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I am using Postgres 9.3 on MacOSX.

I am wondering how I can return multiple values (depending on certain criterion) and use them to populate a column in a list/array like manner?

--DUMMY DATA

CREATE TABLE tbl (
   id VARCHAR(2) PRIMARY KEY
  ,name TEXT
  ,year_born NUMERIC
  ,nationality TEXT
);
INSERT INTO tbl(id, name, year_born, nationality)
VALUES ('A1','Bill',2001,'American')
      ,('B1','Anna',1997,'Swedish')
      ,('A2','Bill',1991,'American')
      ,('B2','Anna',2004,'Swedish')
      ,('B3','Anna',1989,'Swedish')
      ,('A3','Bill',1995,'American');
SELECT * FROM tbl;

id | name | year_born | nationality
---+------+-----------+------------
A1 | Bill |   2001    |  American
B1 | Anna |   1997    |  Swedish
A2 | Bill |   1991    |  American
B2 | Anna |   2004    |  Swedish
B3 | Anna |   1989    |  Swedish
A3 | Bill |   1995    |  American

I pool over column name, nationality by using SELECT DISTINCT ON clause as in the below code

CREATE TABLE another_tbl ( name TEXT, nationality TEXT, ids VARCHAR ); 

CREATE FUNCTION f1() RETURNS SETOF another_tbl AS
$$ SELECT DISTINCT ON (name, nationality) name, nationality, id
   FROM tbl
   GROUP BY name, nationality, ID;
$$ LANGUAGE sql

SELECT * FROM f1();

 name | nationality | ids 
------+-------------+-----
 Anna |  Swedish    | B1
 Bill |  American   | A1

So, here is the thing which I do not know how to achieve, but which I reckon is fairly easy. I want column ids to be populated by all the id's corresponding to the names in the name column as seen below.

Desired output:

 SELECT * FROM f1();

 name | nationality | ids 
------+-------------+-----
 Anna |  Swedish    | B1, B2, B3
 Bill |  American   | A1, A2, A3

Update

Found out about ARRAY which I use together with class VARCHAR for column ids in another_tbl. However, I get a mismatch call saying Final statement returns character varying instead ofcharacter varying[]at column 3.

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3 Answers 3

up vote 1 down vote accepted

Use GROUP BY and the aggregate function string_agg() if you want a text column as result.
Or array_agg() to construct an array.
But drop the now redundant DISTINCT ON.

SELECT name, nationality, string_agg(id, ',') AS ids
FROM   tbl
GROUP  BY 1, 2
ORDER  BY 1, 2;

The RETURNS clause of your function definition has to match, like @ozczecho suggested:

CREATE FUNCTION f1()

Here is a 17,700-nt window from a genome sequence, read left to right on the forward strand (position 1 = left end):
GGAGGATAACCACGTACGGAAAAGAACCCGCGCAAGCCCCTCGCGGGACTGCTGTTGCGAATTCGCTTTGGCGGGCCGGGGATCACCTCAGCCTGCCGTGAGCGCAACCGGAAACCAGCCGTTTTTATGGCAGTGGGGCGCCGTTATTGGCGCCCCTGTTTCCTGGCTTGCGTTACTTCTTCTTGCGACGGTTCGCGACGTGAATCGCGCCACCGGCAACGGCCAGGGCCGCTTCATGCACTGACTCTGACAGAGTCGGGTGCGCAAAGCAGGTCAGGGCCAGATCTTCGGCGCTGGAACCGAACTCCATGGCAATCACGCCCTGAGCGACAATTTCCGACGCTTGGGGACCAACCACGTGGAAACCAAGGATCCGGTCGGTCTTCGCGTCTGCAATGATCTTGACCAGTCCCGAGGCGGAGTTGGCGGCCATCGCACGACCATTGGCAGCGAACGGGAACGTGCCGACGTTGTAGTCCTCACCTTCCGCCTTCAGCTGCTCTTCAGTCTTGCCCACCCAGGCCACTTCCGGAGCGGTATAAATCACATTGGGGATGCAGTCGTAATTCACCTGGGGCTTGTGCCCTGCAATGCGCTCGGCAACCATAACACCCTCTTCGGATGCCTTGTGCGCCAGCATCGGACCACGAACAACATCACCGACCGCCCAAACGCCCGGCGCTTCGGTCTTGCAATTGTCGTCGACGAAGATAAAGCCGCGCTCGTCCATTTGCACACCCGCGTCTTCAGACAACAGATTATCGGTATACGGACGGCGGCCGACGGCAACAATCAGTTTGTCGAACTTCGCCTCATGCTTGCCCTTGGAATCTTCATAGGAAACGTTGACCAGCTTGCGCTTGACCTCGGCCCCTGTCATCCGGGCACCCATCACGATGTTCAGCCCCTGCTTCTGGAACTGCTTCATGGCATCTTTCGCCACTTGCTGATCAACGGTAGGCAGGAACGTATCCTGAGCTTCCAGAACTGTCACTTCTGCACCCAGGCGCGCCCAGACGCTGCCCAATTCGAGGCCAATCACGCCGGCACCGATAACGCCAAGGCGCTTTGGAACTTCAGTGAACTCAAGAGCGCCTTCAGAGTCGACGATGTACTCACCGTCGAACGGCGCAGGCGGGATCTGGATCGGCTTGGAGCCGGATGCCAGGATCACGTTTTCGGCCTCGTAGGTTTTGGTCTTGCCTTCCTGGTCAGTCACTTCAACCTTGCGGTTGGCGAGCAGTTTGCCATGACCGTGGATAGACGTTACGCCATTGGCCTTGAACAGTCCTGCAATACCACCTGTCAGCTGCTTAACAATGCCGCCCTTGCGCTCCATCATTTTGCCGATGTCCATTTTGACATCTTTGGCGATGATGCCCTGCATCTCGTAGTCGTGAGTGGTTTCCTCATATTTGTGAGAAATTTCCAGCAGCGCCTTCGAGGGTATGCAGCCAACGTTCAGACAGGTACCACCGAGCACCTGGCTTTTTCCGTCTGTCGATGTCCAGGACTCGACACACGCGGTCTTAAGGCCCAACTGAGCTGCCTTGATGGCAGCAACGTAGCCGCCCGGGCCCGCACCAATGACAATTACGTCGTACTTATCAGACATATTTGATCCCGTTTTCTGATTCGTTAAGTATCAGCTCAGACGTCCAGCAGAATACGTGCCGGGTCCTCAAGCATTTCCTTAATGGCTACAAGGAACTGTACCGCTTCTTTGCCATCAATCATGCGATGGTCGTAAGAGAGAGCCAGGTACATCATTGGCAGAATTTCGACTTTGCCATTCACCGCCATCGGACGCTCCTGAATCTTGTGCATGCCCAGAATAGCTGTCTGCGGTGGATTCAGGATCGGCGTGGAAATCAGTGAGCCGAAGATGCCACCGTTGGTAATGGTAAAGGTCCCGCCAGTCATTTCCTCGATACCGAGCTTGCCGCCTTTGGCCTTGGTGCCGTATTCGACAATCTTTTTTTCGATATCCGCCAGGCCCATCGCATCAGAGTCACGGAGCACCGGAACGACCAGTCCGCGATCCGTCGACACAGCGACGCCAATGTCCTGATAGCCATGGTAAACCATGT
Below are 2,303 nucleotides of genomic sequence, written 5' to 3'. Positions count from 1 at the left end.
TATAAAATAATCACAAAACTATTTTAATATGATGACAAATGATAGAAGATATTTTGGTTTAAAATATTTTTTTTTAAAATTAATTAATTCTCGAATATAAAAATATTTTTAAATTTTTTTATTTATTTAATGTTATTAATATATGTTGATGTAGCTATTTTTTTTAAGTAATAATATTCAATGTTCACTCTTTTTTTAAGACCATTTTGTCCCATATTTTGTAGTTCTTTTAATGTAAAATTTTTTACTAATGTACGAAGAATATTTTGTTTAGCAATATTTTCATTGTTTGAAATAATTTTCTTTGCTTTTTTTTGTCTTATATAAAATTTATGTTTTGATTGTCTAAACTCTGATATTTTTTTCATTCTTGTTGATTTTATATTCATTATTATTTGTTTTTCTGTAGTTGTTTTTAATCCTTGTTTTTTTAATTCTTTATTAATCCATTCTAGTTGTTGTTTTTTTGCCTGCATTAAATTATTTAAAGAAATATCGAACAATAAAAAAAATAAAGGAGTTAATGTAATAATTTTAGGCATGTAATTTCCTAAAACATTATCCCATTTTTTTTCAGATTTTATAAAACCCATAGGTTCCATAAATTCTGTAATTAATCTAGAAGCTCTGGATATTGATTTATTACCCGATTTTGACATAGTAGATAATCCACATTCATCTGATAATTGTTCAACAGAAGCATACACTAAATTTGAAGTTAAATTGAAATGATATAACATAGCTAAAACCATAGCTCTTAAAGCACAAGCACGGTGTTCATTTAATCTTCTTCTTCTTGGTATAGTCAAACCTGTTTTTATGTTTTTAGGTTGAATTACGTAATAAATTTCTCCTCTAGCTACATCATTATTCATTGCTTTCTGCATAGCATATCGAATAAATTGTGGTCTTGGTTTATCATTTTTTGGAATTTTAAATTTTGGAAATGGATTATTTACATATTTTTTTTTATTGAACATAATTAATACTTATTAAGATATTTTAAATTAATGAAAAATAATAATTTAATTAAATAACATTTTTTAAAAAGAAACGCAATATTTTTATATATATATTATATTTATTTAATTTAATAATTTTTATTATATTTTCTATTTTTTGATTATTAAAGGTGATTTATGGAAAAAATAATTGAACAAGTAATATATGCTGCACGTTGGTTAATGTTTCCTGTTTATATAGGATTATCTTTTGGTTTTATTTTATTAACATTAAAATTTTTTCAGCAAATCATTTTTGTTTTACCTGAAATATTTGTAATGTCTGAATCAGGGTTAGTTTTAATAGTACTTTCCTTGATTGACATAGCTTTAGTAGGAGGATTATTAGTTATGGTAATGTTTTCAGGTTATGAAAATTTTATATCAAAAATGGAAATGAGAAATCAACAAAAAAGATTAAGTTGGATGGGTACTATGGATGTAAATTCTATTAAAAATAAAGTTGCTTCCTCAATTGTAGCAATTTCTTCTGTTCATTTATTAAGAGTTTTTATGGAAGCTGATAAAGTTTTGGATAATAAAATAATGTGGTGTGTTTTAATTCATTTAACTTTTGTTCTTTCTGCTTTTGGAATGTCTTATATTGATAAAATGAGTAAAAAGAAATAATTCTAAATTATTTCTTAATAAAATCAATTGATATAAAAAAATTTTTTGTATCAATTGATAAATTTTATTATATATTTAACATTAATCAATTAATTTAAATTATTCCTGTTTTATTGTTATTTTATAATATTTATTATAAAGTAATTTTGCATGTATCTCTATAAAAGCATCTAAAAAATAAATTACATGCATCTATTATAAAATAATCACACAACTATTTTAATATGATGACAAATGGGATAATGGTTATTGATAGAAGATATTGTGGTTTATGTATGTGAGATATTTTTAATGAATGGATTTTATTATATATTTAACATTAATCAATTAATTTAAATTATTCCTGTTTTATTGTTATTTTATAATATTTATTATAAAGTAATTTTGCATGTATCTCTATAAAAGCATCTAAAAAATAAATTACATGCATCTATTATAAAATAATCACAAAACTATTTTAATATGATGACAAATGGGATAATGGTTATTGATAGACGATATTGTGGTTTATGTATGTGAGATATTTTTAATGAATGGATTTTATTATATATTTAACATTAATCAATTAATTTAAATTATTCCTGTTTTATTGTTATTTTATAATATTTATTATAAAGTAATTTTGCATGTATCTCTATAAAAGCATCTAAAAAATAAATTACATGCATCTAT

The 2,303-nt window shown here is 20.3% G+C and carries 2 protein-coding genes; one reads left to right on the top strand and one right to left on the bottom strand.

RETURNS TABLE(name text, nationality text, ids text) AS
                                              -- varchar[] for array_agg()
$func$
SELECT t.name, t.nationality, string_agg(t.id, ',') AS ids
FROM   tbl t
GROUP  BY 1, 2
ORDER  BY 1, 2;
$func$ LANGUAGE sql;
share|improve this answer
    
Cool, beats my answer..Thanks for clarifying! –  jO. Nov 20 '13 at 4:31
    
I'm attempting to do the same, but using MS SQL. Is there any equivalent for string_agg() in MS SQL? Or another approach for MS SQL that would work to give similar results as this question asks? –  Hamman Samuel Dec 16 '13 at 20:30
1  
@HammanSamuel: I asked this similar question quite some time ago and got an excellent answer. –  Erwin Brandstetter Dec 16 '13 at 20:52

I believe you should change:

RETURNS SETOF another_tbl

to:

RETURNS TABLE(name TEXT, nationality TEXT, ids VARCHAR[])
share|improve this answer
    
Thanks for commenting. Your suggestion gives the same mismatch error message however, since RETURNS TABLE(name...) in this case should be equivalent to another_tbl. And by default VARCHAR[] will set the array to one-dimension. In my case I do not know in advance how many dimensions the array needs to have. I think you can use ARRAY for that. –  jO. Nov 20 '13 at 2:44
    
@jO.: Currently, there is only one array type for any given base type in Postgres, covering all dimensions. Details in this related answer. –  Erwin Brandstetter Nov 20 '13 at 4:33

Ok, it works using the array_agg function.

CREATE FUNCTION f1() RETURNS SETOF another_tbl AS
$$ SELECT DISTINCT ON (name, nationality) name, nationality, array_agg(id)
   FROM tbl
   GROUP BY name, nationality
$$ LANGUAGE sql

SELECT * FROM f();

name | nationality |    ids     
-----+-------------+-----------
Anna | Swedish     | {B1,B2,B3}
Bill | American    | {A1,A2,A3}

And after adding the function array_to_string to array_agg(id) we get the desired output

name | nationality |   ids    
-----+-------------+---------
Anna | Swedish     | B1,B2,B3
Bill | American    | A1,A2,A3
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